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Roger This: Auditing The Issues Management Audit

on December 20, 2015 - 8:07am
By ROGER SNODGRASS
Los Alamos Daily Post

A December 2015 audit report by the Energy Department’s Inspector General’s Office deserves a little auditing itself.

The audit examines the issues management program at the Los Alamos Field Office (LAFO), which falls under the National Nuclear Security Administration, a semi-autonomous agency within the Department of Energy. NNSA is mainly responsible for the national security activities of DOE, including the nuclear weapons portfolio, the nuclear stockpile, threat reduction, non-proliferation and a variety of science programs that contribute to those missions.

The audit finds a number of deficiencies in the LAFO program, mainly record-keeping details and incomplete tracking information, having to do with three basic categories – a corrective action program to identify and rectify deficiencies, an employee concerns program (ECP) that “allows employees to raise concerns and have those concerns independently investigated without fear of retaliation,” and a process to resolve differing professional opinions (DPO)

The audit took place over a two year period from January 2014 to December 2015 and covered issues management records from 2009 through 2015. It is unclear how many auditors there were, because the pronoun “we” is used throughout, and “we” too can imagine that more than one person has been involved. In any case, the auditors managed to select 102 of 310 records for review during the two year audit and the conclusions are based on analysis of less than a third of a rather small number of records.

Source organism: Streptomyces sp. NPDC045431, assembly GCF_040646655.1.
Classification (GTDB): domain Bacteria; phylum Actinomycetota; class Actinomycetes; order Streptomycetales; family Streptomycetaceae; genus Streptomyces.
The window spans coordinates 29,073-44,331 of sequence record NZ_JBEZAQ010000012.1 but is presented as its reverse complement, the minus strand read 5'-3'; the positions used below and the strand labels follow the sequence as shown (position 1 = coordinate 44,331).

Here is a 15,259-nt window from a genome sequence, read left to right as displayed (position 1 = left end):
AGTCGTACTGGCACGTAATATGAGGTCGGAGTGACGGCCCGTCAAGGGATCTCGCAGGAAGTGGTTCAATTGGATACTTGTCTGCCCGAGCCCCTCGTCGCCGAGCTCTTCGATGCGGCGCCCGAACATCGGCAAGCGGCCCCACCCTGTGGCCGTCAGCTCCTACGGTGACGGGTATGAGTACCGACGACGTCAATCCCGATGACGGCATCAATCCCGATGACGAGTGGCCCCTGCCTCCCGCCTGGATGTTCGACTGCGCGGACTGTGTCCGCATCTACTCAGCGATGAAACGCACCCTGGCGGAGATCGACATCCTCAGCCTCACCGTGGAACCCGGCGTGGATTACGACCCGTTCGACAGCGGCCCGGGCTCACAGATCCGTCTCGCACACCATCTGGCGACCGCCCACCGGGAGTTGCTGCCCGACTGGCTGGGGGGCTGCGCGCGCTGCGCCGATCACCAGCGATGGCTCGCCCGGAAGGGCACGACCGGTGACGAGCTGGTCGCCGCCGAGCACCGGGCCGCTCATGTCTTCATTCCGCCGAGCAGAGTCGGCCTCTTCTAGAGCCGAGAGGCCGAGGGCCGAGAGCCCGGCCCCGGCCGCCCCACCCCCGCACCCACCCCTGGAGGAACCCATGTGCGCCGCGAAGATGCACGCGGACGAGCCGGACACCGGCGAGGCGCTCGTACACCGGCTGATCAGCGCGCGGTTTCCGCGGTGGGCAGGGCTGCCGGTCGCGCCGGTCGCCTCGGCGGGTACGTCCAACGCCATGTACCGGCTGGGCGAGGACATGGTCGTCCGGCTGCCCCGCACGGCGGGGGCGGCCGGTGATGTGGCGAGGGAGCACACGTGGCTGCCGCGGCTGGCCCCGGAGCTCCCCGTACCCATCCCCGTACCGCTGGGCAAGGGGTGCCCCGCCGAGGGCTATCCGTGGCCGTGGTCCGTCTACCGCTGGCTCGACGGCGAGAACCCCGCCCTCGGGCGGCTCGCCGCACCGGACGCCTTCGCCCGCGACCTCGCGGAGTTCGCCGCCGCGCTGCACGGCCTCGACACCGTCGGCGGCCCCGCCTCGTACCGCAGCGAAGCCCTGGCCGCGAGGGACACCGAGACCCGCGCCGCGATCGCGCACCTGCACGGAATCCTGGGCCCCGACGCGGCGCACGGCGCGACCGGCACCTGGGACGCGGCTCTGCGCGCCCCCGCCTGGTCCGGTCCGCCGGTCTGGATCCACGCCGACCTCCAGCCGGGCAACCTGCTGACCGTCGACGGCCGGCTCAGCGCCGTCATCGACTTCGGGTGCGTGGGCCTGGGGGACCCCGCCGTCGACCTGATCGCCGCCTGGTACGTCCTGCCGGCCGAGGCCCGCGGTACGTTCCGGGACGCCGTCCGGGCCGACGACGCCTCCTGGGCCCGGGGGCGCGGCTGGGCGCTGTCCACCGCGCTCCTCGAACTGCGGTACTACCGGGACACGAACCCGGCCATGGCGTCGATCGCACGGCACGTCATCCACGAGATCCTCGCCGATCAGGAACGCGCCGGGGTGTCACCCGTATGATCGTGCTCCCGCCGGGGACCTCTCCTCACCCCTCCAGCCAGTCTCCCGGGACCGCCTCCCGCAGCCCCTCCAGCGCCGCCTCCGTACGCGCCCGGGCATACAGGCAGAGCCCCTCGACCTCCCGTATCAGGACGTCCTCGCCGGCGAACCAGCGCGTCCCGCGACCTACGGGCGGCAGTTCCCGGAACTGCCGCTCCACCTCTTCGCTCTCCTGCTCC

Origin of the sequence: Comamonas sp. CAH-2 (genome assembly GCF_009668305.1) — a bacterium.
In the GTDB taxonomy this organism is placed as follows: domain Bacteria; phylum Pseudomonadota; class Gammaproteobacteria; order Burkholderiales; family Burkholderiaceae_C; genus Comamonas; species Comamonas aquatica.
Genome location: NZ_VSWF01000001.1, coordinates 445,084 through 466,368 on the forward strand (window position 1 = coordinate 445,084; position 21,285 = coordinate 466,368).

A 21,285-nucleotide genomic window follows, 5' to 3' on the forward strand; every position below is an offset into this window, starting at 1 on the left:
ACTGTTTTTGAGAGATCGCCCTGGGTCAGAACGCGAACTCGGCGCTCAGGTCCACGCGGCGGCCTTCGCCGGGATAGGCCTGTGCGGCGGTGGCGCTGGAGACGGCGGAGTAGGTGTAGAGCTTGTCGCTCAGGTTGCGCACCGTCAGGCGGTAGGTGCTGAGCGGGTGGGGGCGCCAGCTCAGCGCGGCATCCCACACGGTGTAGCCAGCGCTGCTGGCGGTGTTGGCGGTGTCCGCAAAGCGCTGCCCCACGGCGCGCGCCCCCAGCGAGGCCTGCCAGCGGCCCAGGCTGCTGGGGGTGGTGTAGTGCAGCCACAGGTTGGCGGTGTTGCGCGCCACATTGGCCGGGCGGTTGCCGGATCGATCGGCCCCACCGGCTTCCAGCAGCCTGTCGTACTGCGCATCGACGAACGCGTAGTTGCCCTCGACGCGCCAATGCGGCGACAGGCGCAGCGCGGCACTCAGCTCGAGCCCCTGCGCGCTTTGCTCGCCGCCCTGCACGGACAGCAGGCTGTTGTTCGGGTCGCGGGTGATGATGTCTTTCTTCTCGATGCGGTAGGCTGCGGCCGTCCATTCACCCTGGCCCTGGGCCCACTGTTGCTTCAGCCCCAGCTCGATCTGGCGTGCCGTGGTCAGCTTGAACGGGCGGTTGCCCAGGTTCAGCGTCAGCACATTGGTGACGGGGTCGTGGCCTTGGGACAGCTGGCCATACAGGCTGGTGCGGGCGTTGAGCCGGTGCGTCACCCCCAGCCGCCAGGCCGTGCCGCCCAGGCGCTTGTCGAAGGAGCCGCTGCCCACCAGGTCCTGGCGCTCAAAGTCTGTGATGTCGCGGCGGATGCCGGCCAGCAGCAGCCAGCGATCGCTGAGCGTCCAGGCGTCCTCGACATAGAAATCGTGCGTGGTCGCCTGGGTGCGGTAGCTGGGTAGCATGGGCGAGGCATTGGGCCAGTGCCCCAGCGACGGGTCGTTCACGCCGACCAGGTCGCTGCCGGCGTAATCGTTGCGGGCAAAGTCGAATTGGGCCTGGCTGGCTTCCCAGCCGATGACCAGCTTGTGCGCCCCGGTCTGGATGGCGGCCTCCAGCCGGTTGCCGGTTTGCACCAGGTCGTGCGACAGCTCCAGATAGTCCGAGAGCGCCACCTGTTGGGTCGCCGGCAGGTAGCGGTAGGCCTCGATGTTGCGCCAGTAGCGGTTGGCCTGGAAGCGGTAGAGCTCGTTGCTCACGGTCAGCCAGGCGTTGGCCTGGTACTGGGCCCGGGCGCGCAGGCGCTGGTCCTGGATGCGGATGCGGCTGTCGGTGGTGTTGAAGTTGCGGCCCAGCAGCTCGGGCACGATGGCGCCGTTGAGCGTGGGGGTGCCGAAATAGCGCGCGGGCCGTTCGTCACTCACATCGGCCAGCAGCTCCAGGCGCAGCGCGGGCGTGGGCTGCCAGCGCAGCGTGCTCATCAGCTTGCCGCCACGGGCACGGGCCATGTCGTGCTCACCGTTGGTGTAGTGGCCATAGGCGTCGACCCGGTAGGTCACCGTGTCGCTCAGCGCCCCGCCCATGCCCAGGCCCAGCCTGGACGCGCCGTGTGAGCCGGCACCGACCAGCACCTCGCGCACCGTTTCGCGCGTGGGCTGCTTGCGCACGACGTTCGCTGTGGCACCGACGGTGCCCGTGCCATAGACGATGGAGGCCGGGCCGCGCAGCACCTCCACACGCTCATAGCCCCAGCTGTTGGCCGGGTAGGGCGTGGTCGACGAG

Oddly enough, the audit found only three instances of problems in the professional opinions category.

“Nothing came to our attention to indicate that the process was not generally effective in managing the DPO,” the audit states, using a double negative, which generally connotes an equivocal positive. While the auditors checked into the personnel records of individuals involved in the three cases to obtain the conclusion forms that were missing from the issues management records, the auditors suggest an alternative might have been more effective if there were a DPO log where tracking numbers were assigned, so that a missing file could be found wherever it ended up

Why were there so few professional disagreements? Hard to say, but one reason touched upon was that the Field Office didn’t keep these issues in the issues management data base, but handled them separately as personnel matters, which raises the question of a feedback loop that might inhibit differences of opinion. The audit also expresses a concern that that there is no record of rejected DPO cases, so “there is no assurance that the Field Office has a complete record of submittals.”

Here’s the problem with this, which may be the problem with audits in general. There is very little qualitative information to go by, not enough stories with people in them. We learn instead, for example, that 22 of 27 deficiencies (81 percent) that originated from prescribed Field Office self-assessments were entered more than 90 days after the assessment report date.

Occasionally, almost by accident we come up actual anecdote, that a certain facility has requested an exemption from a fire safety provision rather than correcting the problem, and then said that it was corrected when it wasn’t. Not that facilities do such things, rather than the people who work there.

Finally, we don’t learn very much about what is really going on. Procedural errors, unfinished documentation, inaccurate data, yes, but these are just numbers, percentages, stripped of their real content. True, it’s a starting point for benchmarking, or establishing a baseline for trending performance, but it’s a frail reed for the momentous task at hand.

Even more to the point, the auditor makes no bones about the magnified consequences that may result from seemingly harmless deficiencies when the paperwork or database entry that reflects the human dynamics at work originates in nuclear facilities. But without more qualitative balance for the quantitative indicators, it’s hard to know when the juice is worth the squeeze.


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